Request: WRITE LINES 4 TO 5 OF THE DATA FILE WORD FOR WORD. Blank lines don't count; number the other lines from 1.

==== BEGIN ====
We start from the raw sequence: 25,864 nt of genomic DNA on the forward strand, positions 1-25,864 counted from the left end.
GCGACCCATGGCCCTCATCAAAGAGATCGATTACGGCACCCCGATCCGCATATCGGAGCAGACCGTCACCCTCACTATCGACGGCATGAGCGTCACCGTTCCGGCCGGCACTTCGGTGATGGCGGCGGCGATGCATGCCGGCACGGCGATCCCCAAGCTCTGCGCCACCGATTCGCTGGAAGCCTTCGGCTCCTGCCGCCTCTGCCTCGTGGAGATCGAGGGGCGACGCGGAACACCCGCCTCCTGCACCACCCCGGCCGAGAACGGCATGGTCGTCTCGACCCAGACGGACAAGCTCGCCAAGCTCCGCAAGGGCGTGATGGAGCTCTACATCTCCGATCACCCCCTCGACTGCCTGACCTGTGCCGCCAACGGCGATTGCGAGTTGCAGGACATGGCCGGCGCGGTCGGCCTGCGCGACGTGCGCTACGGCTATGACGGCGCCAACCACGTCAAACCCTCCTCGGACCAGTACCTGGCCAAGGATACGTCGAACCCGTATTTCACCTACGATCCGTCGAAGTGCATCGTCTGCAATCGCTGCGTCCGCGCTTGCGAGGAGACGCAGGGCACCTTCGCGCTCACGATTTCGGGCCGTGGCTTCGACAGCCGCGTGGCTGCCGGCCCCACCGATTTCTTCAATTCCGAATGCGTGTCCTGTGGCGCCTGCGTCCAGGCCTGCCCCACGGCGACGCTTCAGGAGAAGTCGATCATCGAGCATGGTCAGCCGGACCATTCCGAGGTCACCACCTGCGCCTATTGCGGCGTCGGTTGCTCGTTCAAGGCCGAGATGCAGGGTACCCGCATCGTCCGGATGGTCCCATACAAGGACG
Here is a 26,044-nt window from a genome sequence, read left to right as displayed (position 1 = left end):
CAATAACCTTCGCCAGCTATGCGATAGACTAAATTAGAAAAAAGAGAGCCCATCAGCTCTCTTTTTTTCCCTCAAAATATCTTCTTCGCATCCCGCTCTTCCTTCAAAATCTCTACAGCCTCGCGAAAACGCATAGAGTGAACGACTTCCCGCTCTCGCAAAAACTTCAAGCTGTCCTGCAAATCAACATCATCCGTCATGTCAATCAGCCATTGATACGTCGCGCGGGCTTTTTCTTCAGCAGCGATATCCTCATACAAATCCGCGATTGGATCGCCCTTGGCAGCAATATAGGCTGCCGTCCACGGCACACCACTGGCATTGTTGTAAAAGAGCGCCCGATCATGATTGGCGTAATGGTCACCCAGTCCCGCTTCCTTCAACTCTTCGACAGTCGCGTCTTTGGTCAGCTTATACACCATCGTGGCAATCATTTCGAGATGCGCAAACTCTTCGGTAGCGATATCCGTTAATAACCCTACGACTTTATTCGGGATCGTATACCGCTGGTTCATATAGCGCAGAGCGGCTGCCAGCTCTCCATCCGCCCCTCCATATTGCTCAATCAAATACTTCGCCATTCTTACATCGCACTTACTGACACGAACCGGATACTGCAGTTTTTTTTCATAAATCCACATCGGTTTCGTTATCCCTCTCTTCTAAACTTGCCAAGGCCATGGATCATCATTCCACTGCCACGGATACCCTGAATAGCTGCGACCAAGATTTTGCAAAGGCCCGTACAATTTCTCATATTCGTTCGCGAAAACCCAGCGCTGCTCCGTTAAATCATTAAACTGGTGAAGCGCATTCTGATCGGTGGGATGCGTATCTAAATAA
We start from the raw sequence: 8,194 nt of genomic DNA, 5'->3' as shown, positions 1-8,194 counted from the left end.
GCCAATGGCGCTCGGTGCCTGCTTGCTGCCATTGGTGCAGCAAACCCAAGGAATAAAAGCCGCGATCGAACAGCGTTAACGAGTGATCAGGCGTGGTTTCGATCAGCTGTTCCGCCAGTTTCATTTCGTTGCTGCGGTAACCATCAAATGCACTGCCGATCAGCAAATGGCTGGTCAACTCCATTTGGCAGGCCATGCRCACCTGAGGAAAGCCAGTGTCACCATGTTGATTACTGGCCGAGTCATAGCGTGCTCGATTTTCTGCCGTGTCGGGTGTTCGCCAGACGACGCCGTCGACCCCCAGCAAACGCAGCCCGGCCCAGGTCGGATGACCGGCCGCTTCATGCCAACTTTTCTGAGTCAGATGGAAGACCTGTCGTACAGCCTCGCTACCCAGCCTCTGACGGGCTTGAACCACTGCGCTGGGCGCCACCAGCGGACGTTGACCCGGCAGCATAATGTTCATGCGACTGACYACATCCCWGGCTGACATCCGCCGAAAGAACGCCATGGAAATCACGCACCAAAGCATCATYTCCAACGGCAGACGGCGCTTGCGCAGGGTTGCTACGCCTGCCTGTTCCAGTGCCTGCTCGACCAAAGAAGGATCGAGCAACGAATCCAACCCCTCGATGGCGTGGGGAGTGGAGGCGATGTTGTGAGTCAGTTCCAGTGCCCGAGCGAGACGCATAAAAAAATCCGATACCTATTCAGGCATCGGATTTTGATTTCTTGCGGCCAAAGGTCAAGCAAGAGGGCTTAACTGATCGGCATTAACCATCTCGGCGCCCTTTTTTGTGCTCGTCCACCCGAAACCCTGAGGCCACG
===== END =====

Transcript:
CAATAACCTTCGCCAGCTATGCGATAGACTAAATTAGAAAAAAGAGAGCCCATCAGCTCTCTTTTTTTCCCTCAAAATATCTTCTTCGCATCCCGCTCTTCCTTCAAAATCTCTACAGCCTCGCGAAAACGCATAGAGTGAACGACTTCCCGCTCTCGCAAAAACTTCAAGCTGTCCTGCAAATCAACATCATCCGTCATGTCAATCAGCCATTGATACGTCGCGCGGGCTTTTTCTTCAGCAGCGATATCCTCATACAAATCCGCGATTGGATCGCCCTTGGCAGCAATATAGGCTGCCGTCCACGGCACACCACTGGCATTGTTGTAAAAGAGCGCCCGATCATGATTGGCGTAATGGTCACCCAGTCCCGCTTCCTTCAACTCTTCGACAGTCGCGTCTTTGGTCAGCTTATACACCATCGTGGCAATCATTTCGAGATGCGCAAACTCTTCGGTAGCGATATCCGTTAATAACCCTACGACTTTATTCGGGATCGTATACCGCTGGTTCATATAGCGCAGAGCGGCTGCCAGCTCTCCATCCGCCCCTCCATATTGCTCAATCAAATACTTCGCCATTCTTACATCGCACTTACTGACACGAACCGGATACTGCAGTTTTTTTTCATAAATCCACATCGGTTTCGTTATCCCTCTCTTCTAAACTTGCCAAGGCCATGGATCATCATTCCACTGCCACGGATACCCTGAATAGCTGCGACCAAGATTTTGCAAAGGCCCGTACAATTTCTCATATTCGTTCGCGAAAACCCAGCGCTGCTCCGTTAAATCATTAAACTGGTGAAGCGCATTCTGATCGGTGGGATGCGTATCTAAATAA
We start from the raw sequence: 8,194 nt of genomic DNA, 5'->3' as shown, positions 1-8,194 counted from the left end.